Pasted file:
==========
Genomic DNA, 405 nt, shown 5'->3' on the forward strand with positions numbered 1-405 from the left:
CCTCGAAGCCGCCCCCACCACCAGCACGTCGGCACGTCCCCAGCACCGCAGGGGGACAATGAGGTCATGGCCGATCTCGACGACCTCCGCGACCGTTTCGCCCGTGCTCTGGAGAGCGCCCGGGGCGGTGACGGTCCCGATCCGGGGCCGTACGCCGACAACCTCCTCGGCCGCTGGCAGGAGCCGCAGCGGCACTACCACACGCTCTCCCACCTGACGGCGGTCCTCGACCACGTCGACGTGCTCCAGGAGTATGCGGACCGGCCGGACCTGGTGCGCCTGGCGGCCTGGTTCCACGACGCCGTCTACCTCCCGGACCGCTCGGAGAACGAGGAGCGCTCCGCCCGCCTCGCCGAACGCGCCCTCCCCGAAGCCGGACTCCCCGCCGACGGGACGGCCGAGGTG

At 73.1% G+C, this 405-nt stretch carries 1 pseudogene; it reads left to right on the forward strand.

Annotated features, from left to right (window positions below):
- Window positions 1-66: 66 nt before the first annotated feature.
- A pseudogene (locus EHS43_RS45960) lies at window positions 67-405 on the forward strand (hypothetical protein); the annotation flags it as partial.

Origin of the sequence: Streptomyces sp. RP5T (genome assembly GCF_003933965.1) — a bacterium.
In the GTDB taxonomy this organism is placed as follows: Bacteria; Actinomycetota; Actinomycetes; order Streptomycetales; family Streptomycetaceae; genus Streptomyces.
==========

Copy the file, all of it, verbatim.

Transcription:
Genomic DNA, 405 nt, shown 5'->3' on the forward strand with positions numbered 1-405 from the left:
CCTCGAAGCCGCCCCCACCACCAGCACGTCGGCACGTCCCCAGCACCGCAGGGGGACAATGAGGTCATGGCCGATCTCGACGACCTCCGCGACCGTTTCGCCCGTGCTCTGGAGAGCGCCCGGGGCGGTGACGGTCCCGATCCGGGGCCGTACGCCGACAACCTCCTCGGCCGCTGGCAGGAGCCGCAGCGGCACTACCACACGCTCTCCCACCTGACGGCGGTCCTCGACCACGTCGACGTGCTCCAGGAGTATGCGGACCGGCCGGACCTGGTGCGCCTGGCGGCCTGGTTCCACGACGCCGTCTACCTCCCGGACCGCTCGGAGAACGAGGAGCGCTCCGCCCGCCTCGCCGAACGCGCCCTCCCCGAAGCCGGACTCCCCGCCGACGGGACGGCCGAGGTG

At 73.1% G+C, this 405-nt stretch carries 1 pseudogene; it reads left to right on the forward strand.

Annotated features, from left to right (window positions below):
- Window positions 1-66: 66 nt before the first annotated feature.
- A pseudogene (locus EHS43_RS45960) lies at window positions 67-405 on the forward strand (hypothetical protein); the annotation flags it as partial.

Origin of the sequence: Streptomyces sp. RP5T (genome assembly GCF_003933965.1) — a bacterium.
In the GTDB taxonomy this organism is placed as follows: Bacteria; Actinomycetota; Actinomycetes; order Streptomycetales; family Streptomycetaceae; genus Streptomyces.